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Bob Menendez

Sen. Bob Menendez, D-N.J., speaks with reporters on Capitol Hill in Washington, Wednesday, Jan. 17, 2018, following a meeting with the Congressional Hispanic Caucus and White House Chief of Staff John Kelly. (AP Photo/Susan Walsh)

Susan Walsh

Proving public corruption has never been easy. The demise of the federal government's case against Sen. Robert Menendez, D-N.J., is the latest sign that it's getting more difficult every day.

Federal prosecutors announced Wednesday they will not seek to retry Menendez and his co-defendant, Salomon Melgen, on federal corruption charges. Their trial this past fall ended in November with the jury hung 10 to 2 in favor of acquittal. The government charged that over a seven-year period, Melgen showered Menendez with gifts including private jet travel, luxury vacations and hundreds of thousands of dollars in political contributions. In exchange, prosecutors alleged, Menendez interceded on Melgen's behalf in various disputes he was having with the federal government.

Less than two weeks ago, prosecutors announced their intention to try again. Menendez was gearing up for a new trial that would coincide with his facing a potential re-election fight in November and a new challenger in the New Jersey Democratic primary before that. But then, on Jan. 24, the trial judge acquitted the defendants on seven of the 18 counts in the indictment, ruling that a rational jury could not find them guilty on the evidence presented at trial. Left with a dramatically diminished case, prosecutors threw in the towel.

Although the judge's order left more than half the indictment intact, it essentially gutted the case, which explains the government's about-face concerning a retrial. The judge threw out the bribery counts that alleged that Menendez acted in exchange for about $700,000 in political contributions from Melgen. Those were the big-dollar charges, the ones with perhaps the greatest likelihood of convincing a jury that Menendez agreed to exercise his official powers in exchange for the donations.

They were also the charges with the strongest proof of a quid pro quo. The evidence at trial showed that Menendez took specific actions on Melgen's behalf very close in time to when these large contributions were made - sometimes even on the same day. But when the alleged bribe is a political contribution, prosecutors can't rely solely on an inference created by the timing. The Supreme Court has set a higher bar, requiring proof of an explicit link between the donation and the official act. The Menendez judge ruled that the evidence at trial failed to clear that bar.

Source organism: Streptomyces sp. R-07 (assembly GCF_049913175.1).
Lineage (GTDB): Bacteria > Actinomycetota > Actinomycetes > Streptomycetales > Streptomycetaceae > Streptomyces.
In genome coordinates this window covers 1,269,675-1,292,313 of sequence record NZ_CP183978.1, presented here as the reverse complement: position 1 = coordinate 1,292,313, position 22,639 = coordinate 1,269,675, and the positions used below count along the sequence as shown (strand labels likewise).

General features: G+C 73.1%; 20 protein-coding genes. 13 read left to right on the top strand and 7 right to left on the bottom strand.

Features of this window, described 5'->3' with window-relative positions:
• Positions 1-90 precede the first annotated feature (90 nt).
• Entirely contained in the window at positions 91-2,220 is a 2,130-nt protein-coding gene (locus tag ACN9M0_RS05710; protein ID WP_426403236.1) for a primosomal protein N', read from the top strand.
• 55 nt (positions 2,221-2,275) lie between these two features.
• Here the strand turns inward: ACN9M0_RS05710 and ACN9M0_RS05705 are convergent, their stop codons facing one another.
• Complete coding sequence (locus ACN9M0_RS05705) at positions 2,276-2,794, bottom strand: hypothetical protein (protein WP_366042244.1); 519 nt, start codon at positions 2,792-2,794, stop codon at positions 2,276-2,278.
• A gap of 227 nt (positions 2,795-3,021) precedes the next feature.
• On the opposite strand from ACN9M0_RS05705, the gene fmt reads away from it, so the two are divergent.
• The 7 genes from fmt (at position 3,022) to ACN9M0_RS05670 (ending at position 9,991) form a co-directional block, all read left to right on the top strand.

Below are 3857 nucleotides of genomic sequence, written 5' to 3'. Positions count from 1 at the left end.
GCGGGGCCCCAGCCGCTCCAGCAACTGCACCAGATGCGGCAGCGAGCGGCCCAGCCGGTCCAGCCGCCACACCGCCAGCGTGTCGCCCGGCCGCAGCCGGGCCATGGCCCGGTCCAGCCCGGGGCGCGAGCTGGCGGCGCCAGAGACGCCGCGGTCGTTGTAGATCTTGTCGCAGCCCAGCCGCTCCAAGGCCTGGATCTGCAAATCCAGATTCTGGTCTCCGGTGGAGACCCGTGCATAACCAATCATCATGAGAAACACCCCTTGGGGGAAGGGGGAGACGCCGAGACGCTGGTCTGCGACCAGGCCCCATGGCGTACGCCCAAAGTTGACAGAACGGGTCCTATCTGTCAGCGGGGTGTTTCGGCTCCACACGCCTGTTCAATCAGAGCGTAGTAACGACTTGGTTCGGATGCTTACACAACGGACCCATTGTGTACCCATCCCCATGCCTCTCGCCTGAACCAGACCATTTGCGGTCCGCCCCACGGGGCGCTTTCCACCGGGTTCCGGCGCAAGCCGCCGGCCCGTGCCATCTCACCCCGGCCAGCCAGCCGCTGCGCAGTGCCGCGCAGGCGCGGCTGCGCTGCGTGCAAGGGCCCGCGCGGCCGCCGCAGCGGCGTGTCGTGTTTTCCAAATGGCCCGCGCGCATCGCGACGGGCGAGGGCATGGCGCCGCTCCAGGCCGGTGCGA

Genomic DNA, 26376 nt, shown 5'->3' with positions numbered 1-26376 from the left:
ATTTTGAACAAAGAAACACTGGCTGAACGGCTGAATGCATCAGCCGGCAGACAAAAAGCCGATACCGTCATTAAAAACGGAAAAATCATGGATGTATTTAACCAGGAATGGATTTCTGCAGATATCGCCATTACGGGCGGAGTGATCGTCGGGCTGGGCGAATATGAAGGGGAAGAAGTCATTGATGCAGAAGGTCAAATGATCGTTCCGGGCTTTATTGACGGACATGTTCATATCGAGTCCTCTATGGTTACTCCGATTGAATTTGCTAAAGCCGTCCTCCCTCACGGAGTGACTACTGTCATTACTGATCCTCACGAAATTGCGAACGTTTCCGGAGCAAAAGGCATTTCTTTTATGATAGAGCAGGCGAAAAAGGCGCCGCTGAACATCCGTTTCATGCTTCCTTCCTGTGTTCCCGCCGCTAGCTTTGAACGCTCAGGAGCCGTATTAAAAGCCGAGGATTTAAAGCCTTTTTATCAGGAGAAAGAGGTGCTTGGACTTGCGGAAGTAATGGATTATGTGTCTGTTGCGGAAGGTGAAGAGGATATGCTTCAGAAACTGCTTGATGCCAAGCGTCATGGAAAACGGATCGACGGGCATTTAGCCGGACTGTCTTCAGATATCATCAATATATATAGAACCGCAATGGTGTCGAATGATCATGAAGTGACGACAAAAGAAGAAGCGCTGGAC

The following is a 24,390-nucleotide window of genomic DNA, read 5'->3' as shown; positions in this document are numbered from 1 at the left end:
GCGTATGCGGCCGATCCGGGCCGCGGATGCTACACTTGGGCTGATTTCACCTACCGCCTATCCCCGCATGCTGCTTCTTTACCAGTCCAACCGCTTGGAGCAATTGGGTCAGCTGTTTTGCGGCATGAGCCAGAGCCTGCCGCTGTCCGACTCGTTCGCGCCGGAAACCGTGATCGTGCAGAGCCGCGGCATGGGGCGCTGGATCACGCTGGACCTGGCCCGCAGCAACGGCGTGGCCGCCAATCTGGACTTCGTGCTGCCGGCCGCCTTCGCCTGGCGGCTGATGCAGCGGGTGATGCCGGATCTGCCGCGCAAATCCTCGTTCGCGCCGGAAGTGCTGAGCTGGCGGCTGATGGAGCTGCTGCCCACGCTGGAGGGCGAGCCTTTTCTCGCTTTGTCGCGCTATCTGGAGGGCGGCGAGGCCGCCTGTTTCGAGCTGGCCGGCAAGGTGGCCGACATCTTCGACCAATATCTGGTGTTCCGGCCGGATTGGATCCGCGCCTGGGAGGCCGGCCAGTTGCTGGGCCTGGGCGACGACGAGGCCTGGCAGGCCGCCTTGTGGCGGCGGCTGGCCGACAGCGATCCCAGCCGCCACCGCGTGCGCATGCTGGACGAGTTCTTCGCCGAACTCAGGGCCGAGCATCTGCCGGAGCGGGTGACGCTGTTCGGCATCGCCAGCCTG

That left the government with a bribery case that would have focused on the private jet trips and vacation getaways. These were far less valuable, and the proof of a connection between those gifts and any acts by Menendez was much more attenuated. Most of those counts relied on the so-called "stream of benefits" theory, alleging that Melgen gave Menendez gifts over time in exchange for unspecified official acts to be taken "as opportunities arose."

The trial judge upheld this theory and ruled last week that a rational juror could have found the defendants guilty on those counts. But if the jury convicted, the defense would have vigorously challenged the stream-of-benefits theory on appeal, and recent Supreme Court cases suggest that the theory may be vulnerable. This legal vulnerability may also have affected prosecutors' decision not to proceed with the case.

For those concerned about the influence of money in politics, the legal developments in recent years have not been encouraging. As long as we have a system of privately financed campaigns for which politicians are allowed to raise money, we must require compelling evidence to charge political contributions as bribery. After all, a politician accepting a donation and later taking actions favored by the donor is simply politics as usual - it happens every day.

But requiring a higher level of proof also means that only the most blatant and clumsy corrupt officials will be subject to prosecution. Those careful enough not to make explicit deals are safe.

Gifts that are not political contributions, such as Melgen's private jet trips, can be more compelling evidence of corruption. But even those must now be linked to specific "official acts," as narrowly defined by the Supreme Court in the recent case of former Virginia Gov. Bob McDonnell. And as the Menendez case demonstrates, it is always a challenge to prove corrupt intent if neither party testifies and there is no smoking gun.

Corrupt deals are seldom clearly spelled out or reduced to writing. A great deal of corruption takes place through winks, nods and tacit understandings - and that corruption is increasingly moving beyond the reach of the criminal justice system. Access to government power is more freely available than ever to those with the means to purchase it.

These problems are not irreversible. Congress could amend federal corruption law to return to prosecutors some of the tools they used to have. The cynical among us can't help but wonder how likely it is that Congress will make such reform a priority. But if there is to be a solution, it's increasingly apparent it will need to come from the legislative and political arenas, not the courts.

Randall D. Eliason teaches white-collar criminal law at George Washington University Law School. He wrote this for The Washington Post.